The tendency for those anxiously attached is to reach out to their partner to get comforted. Growing up with caregivers that were meeting their needs at times (maybe when they were crying louder or when they threw a tantrum), they learned that their needs can and should be met by others. As infants, they did not feel safe enough to explore the surroundings because they were afraid that if they are not hypervigilant and instead will go exploring, their parents will not be there when they will return.

This healthy exploration creates the idea that the world is safe enough for us to explore it. Without this foundation, we grow up hypervigilant and wary of people’s intentions.

A secure child not only has the foundation to go out and explore the world but is also taught how to self-soothe and process their own emotions by having a parent who is attuned with them (not one that takes over their emotional turbulence). In other words, an anxious parent will be distressed when the child is distressed, while a secure parent will hold space for the child’s emotions and bring them to a sense of calm instead of borrowing their emotional state.

The fact that people with an anxious tendency did not receive healthy modeling of how to deal with their emotions yet had their needs met at times, left them craving outside safety and soothing without allowing them to learn how to comfort and self-soothe themselves.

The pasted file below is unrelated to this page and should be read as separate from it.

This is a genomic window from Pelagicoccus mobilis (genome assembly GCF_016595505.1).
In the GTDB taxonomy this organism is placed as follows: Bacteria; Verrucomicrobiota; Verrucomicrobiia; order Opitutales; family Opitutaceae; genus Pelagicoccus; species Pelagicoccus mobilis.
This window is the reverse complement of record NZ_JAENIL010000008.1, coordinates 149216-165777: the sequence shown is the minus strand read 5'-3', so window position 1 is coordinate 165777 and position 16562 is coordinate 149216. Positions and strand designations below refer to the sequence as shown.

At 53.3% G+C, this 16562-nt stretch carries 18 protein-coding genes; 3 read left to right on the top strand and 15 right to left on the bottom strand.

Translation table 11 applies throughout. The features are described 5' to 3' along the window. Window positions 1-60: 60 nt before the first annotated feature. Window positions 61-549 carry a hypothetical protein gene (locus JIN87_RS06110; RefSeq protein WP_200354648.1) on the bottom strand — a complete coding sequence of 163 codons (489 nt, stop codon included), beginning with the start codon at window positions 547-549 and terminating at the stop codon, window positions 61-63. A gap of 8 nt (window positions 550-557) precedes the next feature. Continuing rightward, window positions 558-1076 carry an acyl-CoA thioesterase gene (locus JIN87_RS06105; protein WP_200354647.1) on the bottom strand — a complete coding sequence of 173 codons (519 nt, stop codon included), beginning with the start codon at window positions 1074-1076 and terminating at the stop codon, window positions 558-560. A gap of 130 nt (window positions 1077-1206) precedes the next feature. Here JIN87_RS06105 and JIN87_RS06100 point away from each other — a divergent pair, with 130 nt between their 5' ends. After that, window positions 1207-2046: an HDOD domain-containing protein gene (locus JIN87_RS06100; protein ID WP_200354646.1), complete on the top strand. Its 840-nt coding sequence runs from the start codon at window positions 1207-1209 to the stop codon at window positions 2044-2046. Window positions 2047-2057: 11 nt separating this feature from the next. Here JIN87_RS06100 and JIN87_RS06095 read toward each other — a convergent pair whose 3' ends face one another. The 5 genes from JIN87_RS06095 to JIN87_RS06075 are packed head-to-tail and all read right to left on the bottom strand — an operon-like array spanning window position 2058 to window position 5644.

As I always say, these are simply adaptations. It’s the way we’ve learned to survive and it takes time and conscious effort to teach our nervous system that we are safe now.

Since for us, those with anxious attachment, rejection, and abandonment meant that our lives were in danger, the healing occurs when we teach our nervous system that losing a partner is no longer a threat to our survival. We are adults and we now have the tools to not only stay alive, but create a life where love is nourishing and stable. Where we are comfortable with knowing that even if our partner will leave, we will be more than okay.

“Yes, But . . .”